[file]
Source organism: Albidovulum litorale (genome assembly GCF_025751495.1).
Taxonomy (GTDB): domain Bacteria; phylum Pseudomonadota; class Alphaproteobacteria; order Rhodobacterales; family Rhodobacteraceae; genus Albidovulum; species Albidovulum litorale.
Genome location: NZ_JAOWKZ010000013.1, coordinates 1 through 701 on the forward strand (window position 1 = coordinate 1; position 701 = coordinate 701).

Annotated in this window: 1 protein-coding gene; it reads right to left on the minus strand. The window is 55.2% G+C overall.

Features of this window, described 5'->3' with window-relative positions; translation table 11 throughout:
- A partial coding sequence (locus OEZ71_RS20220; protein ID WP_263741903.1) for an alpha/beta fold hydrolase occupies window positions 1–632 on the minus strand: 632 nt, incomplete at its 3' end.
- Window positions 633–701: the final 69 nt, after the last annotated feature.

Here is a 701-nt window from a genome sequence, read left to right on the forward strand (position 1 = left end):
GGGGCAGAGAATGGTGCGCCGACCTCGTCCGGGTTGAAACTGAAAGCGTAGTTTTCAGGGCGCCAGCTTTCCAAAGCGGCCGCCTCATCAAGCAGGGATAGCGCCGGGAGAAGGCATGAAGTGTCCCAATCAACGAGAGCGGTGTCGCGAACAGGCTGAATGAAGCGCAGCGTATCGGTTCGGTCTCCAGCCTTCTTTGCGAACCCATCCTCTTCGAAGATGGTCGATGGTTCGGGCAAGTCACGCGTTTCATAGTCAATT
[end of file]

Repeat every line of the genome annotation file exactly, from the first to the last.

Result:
Source organism: Albidovulum litorale (genome assembly GCF_025751495.1).
Taxonomy (GTDB): domain Bacteria; phylum Pseudomonadota; class Alphaproteobacteria; order Rhodobacterales; family Rhodobacteraceae; genus Albidovulum; species Albidovulum litorale.
Genome location: NZ_JAOWKZ010000013.1, coordinates 1 through 701 on the forward strand (window position 1 = coordinate 1; position 701 = coordinate 701).

Annotated in this window: 1 protein-coding gene; it reads right to left on the minus strand. The window is 55.2% G+C overall.

Features of this window, described 5'->3' with window-relative positions; translation table 11 throughout:
- A partial coding sequence (locus OEZ71_RS20220; protein ID WP_263741903.1) for an alpha/beta fold hydrolase occupies window positions 1–632 on the minus strand: 632 nt, incomplete at its 3' end.
- Window positions 633–701: the final 69 nt, after the last annotated feature.

Here is a 701-nt window from a genome sequence, read left to right on the forward strand (position 1 = left end):
GGGGCAGAGAATGGTGCGCCGACCTCGTCCGGGTTGAAACTGAAAGCGTAGTTTTCAGGGCGCCAGCTTTCCAAAGCGGCCGCCTCATCAAGCAGGGATAGCGCCGGGAGAAGGCATGAAGTGTCCCAATCAACGAGAGCGGTGTCGCGAACAGGCTGAATGAAGCGCAGCGTATCGGTTCGGTCTCCAGCCTTCTTTGCGAACCCATCCTCTTCGAAGATGGTCGATGGTTCGGGCAAGTCACGCGTTTCATAGTCAATT